Last week saw scorching temperatures but for most of the country these fell over the long weekend, and many areas saw some very welcome rain.
Yyeessss !!! Orage ☔️ et pluie 🌧 sont arrivés sur #Paris ! Gros nuages et tonnerre 💥 !!! Les températures ont chutées de 4 degrés d’un seul coup ! Top 👍 ! 🌿
.#Paris #paname #MeteoFrance #pluie #orages #fraicheur #yes #parigot #enfin #cool #HomeSweetHome #Video #photo #meteo pic.twitter.com/2xsWBETf6X
— JPH Twittes (@jphtwittes) August 14, 2022
However on Tuesday several areas are on orange alert for storms.
Five départements in the south of France – Aveyron, Tarn, Aude, Hérault and Gard – are on orange alert for violent storms, which are forecast to hit in the afternoon.
Flash flooding is possible, especially in the Languedoc area where up to 40mm of rain is predicted to fall in less than an hour, accompanied by 100km/h winds.
🔶 5 dpts en #vigilanceOrange
— VigiMétéoFrance (@VigiMeteoFrance) August 16, 2022
The rest of the country is on yellow warning for rainstorms, and flash-flooding could be seen in other areas.
The combination of parched ground after weeks of drought and the sudden, intense downpours creates the perfect condition for localised flooding.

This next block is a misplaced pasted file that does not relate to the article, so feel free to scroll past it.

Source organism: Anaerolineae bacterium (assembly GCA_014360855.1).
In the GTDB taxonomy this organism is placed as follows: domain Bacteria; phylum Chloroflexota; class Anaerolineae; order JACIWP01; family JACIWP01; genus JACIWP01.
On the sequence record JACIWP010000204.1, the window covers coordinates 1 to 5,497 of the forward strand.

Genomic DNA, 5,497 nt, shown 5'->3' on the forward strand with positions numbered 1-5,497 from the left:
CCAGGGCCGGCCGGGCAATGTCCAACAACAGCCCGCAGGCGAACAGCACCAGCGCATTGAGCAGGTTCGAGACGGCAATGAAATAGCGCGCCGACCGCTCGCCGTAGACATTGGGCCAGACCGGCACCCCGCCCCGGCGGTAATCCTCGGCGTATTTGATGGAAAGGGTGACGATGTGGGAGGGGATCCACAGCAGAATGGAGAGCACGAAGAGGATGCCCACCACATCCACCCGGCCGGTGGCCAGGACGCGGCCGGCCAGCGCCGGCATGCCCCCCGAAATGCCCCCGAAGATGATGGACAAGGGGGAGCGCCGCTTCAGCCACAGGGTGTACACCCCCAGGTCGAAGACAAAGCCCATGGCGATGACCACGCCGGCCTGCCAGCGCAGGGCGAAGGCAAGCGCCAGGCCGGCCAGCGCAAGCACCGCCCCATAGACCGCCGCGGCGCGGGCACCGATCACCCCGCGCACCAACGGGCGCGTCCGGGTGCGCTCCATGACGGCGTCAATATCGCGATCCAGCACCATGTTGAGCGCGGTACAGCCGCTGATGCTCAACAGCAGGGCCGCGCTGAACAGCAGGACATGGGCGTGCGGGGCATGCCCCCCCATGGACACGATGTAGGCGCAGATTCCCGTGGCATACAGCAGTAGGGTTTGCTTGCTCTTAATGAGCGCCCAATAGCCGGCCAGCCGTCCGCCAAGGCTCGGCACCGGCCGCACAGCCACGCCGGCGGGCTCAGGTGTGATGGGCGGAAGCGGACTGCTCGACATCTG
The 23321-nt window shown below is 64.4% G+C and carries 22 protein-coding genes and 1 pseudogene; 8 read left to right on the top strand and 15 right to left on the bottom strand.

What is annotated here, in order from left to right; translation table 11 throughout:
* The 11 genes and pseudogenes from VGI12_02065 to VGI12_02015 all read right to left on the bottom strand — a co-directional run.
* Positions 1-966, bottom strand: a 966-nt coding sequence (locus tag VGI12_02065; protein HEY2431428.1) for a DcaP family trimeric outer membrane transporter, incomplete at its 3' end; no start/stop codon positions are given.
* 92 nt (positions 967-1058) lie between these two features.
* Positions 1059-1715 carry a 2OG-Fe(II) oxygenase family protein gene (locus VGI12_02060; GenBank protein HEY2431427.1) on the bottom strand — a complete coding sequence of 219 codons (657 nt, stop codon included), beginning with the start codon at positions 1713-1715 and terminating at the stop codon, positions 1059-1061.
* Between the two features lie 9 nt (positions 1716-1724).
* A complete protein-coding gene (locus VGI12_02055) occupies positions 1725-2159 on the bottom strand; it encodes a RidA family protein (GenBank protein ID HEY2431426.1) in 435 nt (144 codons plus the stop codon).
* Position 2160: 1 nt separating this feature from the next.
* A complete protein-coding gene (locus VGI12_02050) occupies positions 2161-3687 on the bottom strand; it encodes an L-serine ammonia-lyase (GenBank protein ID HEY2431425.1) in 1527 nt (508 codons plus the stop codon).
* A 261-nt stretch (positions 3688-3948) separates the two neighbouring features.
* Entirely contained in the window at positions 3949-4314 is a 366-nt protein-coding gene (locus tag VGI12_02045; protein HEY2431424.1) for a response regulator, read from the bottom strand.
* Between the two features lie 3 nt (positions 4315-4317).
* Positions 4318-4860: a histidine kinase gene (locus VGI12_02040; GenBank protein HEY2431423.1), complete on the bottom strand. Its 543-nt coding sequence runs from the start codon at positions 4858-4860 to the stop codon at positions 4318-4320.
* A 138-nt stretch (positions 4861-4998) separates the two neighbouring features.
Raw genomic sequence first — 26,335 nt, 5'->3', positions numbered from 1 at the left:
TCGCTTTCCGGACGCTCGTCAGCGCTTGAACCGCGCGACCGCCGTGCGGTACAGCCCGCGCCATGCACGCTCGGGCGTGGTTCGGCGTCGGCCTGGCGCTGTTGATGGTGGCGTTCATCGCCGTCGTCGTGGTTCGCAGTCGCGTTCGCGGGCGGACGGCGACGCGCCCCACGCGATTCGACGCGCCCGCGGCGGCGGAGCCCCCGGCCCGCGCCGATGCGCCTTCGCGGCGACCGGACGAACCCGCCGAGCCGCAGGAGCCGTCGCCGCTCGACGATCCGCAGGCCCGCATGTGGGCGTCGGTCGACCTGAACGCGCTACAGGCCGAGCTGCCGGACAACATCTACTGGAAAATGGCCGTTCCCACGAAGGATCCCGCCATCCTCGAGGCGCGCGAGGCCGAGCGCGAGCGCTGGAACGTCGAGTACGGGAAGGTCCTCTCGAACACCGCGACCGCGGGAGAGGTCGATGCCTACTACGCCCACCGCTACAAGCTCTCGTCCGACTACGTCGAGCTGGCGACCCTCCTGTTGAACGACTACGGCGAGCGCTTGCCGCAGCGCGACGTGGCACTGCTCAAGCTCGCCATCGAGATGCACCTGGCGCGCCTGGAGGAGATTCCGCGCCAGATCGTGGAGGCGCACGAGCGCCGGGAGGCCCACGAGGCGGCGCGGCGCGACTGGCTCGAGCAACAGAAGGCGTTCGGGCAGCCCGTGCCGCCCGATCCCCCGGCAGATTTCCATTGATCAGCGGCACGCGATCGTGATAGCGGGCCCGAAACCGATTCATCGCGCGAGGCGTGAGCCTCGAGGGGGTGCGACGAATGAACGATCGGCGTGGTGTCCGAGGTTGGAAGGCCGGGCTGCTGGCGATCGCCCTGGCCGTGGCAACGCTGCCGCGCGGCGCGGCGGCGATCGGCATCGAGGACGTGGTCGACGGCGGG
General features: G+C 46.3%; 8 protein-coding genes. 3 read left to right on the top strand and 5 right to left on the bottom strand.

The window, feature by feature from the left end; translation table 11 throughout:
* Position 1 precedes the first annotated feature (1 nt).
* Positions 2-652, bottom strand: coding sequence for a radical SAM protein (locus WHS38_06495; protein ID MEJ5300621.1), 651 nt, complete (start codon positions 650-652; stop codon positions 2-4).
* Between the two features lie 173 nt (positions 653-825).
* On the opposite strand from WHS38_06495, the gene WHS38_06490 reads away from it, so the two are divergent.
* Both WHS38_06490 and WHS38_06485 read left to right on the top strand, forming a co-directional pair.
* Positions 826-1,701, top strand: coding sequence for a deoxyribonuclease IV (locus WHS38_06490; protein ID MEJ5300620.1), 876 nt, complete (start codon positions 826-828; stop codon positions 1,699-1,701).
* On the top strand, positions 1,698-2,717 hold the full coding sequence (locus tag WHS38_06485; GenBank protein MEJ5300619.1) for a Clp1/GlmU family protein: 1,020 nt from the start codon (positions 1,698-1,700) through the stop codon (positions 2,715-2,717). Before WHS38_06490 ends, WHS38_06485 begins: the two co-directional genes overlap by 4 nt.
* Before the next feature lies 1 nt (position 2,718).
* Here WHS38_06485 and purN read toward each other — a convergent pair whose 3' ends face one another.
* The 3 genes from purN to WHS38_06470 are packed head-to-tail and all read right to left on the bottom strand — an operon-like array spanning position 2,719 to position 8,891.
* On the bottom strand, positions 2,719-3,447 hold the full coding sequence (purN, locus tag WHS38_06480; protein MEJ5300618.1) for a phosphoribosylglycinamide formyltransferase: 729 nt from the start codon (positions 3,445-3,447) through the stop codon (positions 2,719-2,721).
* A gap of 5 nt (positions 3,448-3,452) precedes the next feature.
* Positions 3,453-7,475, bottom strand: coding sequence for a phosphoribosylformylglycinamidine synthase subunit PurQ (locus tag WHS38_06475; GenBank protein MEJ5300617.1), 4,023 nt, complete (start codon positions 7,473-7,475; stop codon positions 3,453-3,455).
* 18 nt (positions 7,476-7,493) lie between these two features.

Temperatures have fallen about 10C since the weekend, and will be between 15C and 20C for most of the country.
Wednesday and Thursday
Although the high winds are predicted to have blown themselves out, storms are forecast for much of the country with thunder and heavy rain.
Temperatures will remain a cool 15C-20C.
Although rain remains likely in the north and east of the country the storms are set to be finished and sunny weather and warm temperatures return to the south.
All along the Mediterranean coast will be sunny all day with temperatures reaching 29C.
A little rain and cloud are likely in the north and centre of the country, but largely the weather is predicted to be fine and sunny with temperatures ranging from 20C-25C in the north and 25C-29C in the south.
Unfortunately meteorologists predict that the storms will do little to help France’s drought, as much of the water from sudden storms is likely to run off the parched land, rather than soak in.
Water restrictions remain in place across almost all of France and experts say the water table is unlikely to be fully replenished until late September or early October.